|Amsue Bouche of Malt Flatbread with Juniper being prepared|
Did two Michelin stars, a Time Magazine cover and three consecutive number ones in San Pellegrino Top 100 Restaurant list change anything? Certainly the restaurant itself has changed. From a kitchen staff of under 10, the staff is now of close to 40, including 20-30 stages, plus a hoard of foragers, farmers and fishermen supplying the restaurant. Add a completely renovated kitchen, a food laboratory, an actual head chef beyond Redzepi, and it’s any wonder that the restaurant is in the same physical location.
But what about the food? Over the course of this year, I was lucky enough to dine at Noma twice, once at lunch and once for dinner, and well, things have changed. But to use the words “better” would be a misnomer: Noma didn’t become “better” or “worse.” It just is.
This was evident the minute I sat down to eat. Opening with an amuse-bouche of malt flatbread shaped in the form of a tree branch with a dusting of dried pine needle powder set inside a vase of local flora, the setting might have proved to be too precious – until one took a bite. The slightly burnt caramel undertones of the malt were offset by the herbal bitterness of the pine powder, as if one could capture the Swedish woods in a cracker.
And on and on it went, this series of amuse bouches, each reminiscent of the best Scandinavian holiday you never had. A blue mussel with concentrated mussel juice and celery was encased in an edible shell with the taste of Limfjord in a mind’s eye. A pot of baby radishes and carrots planted in a “soil” of ground malt bread and a puree of herbs and crème fraîche. A tin of cheese “cookies” topped with chopped arugula and stems taken from an assortment of herbs used in the kitchen that day. Toast topped with smoked cod roe was the summer picnic on the bay.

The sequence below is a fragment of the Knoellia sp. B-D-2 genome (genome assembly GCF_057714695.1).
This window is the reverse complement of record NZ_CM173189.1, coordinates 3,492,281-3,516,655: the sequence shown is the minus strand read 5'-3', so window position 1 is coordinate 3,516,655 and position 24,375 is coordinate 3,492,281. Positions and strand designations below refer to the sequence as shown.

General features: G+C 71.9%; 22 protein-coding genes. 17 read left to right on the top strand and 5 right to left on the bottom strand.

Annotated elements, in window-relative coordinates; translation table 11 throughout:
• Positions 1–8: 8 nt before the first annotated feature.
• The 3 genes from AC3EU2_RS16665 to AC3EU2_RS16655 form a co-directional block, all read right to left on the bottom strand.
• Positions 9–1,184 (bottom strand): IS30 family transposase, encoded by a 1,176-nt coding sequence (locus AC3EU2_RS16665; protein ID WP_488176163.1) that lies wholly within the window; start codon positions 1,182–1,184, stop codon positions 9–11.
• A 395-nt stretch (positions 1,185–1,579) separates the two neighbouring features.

|Snack of Blue Mussels with an edible shell|
By the time I finished all the amuse-bouches, I realized what the change was there. Yes, some of the “standard” Noma dishes were still on the menu: the beef tartar with sorrel, the marrow salad with pickled vegetables, but others got a new twist, such as the æbleskiver.
While earlier, Noma nibbled on the edges, it was evident in within that first hour that Noma had pushed itself to virtually change the ontology of fine dining. The categories of what were “ingredients,” “cooking,” and “food” were all challenged, just in 14 bites. Salad? Forget it. René has ants. They tasted like lovage, simply dressed with vinegar. Aebleskiver, looked the like its generic self-until you saw the muikku (a small Finnish freshwater fish) speared through it. One bite later, revealed a square chunk of piping hot pickled cucumber. And using shaved frozen cod liver, normally destined to Omega-3 supplements, as a Nordic answer to foie gras? Huh?
|Tastes like lovage! Live ants dressed with vinegar|
But the push was also in seeing how much work ingredients and technique could do. Redzepi asked more of his ingredients, geography and culture. And in turn, Redzepi was asking his diners to take that risk with him. A dish of fresh and fermented peas (or “peaso” as our server joked) used the fermentation techniques of ancient Japan to place vegetable, animal and mineral all in one dish. A dried scallop, beechnut and biodynamic grains plate used locally grown grain and herbs to create a “grød” or porridge with dashi-esque freeze-dried scallop chips placed on top for an umami crunch.
|Pear Tree dessert with pear and thyme sponge|
But lest one think that the desserts were to be neglected, Noma’s chef de partie Milton Abel and pastry chef, Rosio Sanchez, did not disappoint. A dessert of poached/grilled pear, seasoned with lemon thyme, sat next to a frozen sponge of thyme and a sauce of thyme oil. The natural sugar in the grilled pear only became more evident with the judicious use of thyme and a sprinkling of salt. A dessert of walnut and berries had no hint of it’s origins until you took a bite-it was walnut ice cream, but balanced with the tannic notes from a slightly bitter walnut powder and an acid punch of powdered berries.
“Is everything all right?” asked the waiter. It was more than “all right” – it was incredible. But in some ways, this is not really the right question to ask. No one ever asked Newton, if things were “all right.” Nature is as nature does, but even Newton admitted that while “Gravity explains the motions of the planets, but it cannot explain who set the planets in motion. God governs all things and knows all that is or can be done.” The question for Noma is not whether there should be expectations upon what the “perfect” dining experience should be. The genius of Noma, like in science, is in creation. It still is becoming.
Cross-posted (with edits) on The Daily Meal